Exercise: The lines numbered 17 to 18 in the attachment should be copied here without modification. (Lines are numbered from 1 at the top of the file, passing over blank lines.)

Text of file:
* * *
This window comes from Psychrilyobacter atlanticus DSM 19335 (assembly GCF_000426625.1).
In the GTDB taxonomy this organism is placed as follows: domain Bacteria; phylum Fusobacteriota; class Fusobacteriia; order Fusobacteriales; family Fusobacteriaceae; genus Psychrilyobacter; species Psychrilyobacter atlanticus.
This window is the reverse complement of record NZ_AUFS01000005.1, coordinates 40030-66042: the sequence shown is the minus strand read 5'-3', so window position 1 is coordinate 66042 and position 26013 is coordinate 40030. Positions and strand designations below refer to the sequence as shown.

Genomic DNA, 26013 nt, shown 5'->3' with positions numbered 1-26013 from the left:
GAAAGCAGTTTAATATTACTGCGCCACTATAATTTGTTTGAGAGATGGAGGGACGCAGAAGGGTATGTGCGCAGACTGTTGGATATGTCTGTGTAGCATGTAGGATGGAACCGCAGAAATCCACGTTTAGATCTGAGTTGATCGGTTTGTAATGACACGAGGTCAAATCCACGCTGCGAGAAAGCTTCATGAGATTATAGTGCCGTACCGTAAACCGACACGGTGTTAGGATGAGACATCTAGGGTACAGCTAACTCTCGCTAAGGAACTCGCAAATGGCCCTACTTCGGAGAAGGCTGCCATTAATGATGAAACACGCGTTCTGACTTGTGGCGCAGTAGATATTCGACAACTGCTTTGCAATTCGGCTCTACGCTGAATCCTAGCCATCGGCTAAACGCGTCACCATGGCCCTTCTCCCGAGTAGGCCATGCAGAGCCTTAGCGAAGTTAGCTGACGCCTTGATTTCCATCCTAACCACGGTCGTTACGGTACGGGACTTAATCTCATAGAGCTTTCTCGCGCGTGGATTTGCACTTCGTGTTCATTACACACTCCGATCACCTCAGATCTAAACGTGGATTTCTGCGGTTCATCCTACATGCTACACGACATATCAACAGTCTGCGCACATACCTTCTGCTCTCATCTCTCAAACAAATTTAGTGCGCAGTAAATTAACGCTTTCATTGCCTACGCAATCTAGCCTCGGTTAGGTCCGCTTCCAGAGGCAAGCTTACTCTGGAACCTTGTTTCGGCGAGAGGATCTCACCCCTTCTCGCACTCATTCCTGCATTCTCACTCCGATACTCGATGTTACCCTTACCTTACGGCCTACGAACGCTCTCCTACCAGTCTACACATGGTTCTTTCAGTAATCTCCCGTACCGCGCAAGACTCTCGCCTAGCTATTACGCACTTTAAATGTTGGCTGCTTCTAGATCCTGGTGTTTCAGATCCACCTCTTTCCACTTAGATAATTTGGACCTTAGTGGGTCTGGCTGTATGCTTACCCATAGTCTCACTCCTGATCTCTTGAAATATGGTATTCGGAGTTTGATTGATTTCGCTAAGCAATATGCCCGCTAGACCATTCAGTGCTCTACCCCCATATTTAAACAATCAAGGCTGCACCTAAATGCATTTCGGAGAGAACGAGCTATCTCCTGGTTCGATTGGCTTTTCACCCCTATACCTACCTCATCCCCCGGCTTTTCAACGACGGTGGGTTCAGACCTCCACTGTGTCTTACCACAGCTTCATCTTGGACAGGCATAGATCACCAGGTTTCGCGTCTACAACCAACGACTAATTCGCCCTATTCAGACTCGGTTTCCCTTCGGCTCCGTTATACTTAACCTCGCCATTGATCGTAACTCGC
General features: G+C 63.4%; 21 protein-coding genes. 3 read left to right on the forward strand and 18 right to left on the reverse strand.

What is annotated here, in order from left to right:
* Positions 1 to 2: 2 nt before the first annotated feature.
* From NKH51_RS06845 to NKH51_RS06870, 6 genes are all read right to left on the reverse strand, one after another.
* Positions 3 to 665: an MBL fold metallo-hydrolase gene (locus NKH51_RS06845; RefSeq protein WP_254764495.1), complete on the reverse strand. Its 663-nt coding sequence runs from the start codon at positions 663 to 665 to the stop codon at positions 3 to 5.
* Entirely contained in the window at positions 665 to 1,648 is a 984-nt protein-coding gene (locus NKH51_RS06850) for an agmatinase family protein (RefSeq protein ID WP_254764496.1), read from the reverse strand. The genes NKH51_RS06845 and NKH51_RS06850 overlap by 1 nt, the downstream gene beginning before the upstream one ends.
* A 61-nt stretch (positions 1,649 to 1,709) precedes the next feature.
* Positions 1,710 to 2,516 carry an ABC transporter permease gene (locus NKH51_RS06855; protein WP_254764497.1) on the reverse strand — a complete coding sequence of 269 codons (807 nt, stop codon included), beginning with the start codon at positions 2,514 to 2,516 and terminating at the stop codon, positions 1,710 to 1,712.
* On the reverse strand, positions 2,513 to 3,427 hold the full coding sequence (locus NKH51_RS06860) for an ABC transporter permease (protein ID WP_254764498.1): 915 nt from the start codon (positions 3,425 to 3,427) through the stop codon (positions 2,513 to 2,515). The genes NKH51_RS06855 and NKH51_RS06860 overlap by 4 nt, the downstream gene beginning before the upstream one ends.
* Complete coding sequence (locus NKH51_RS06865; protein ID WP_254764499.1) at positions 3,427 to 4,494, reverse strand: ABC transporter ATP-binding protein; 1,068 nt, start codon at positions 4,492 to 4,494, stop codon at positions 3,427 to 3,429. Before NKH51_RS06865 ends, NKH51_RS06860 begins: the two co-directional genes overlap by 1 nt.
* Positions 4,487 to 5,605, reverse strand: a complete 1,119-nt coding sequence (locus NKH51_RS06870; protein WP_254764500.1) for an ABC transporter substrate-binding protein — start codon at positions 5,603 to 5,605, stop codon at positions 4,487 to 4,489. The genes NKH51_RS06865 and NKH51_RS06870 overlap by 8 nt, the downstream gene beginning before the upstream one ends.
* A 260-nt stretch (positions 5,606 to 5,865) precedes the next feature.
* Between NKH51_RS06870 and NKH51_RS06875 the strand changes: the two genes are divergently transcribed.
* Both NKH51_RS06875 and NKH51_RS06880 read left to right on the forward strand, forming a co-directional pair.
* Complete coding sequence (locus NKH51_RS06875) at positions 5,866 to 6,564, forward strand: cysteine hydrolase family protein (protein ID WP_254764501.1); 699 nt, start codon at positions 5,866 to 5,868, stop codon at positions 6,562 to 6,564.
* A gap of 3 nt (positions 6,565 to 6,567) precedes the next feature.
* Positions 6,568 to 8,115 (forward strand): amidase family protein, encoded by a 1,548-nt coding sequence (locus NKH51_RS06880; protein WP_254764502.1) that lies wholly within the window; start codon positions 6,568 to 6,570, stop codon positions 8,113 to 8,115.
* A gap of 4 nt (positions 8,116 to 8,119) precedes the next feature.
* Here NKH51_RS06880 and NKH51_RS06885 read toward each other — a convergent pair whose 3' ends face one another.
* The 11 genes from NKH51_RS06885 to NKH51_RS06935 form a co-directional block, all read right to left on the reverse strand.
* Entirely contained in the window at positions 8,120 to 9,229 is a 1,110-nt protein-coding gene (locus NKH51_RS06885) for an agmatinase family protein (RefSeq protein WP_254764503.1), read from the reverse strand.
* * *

* A 260-nt stretch (positions 5,606 to 5,865) precedes the next feature.
* Between NKH51_RS06870 and NKH51_RS06875 the strand changes: the two genes are divergently transcribed.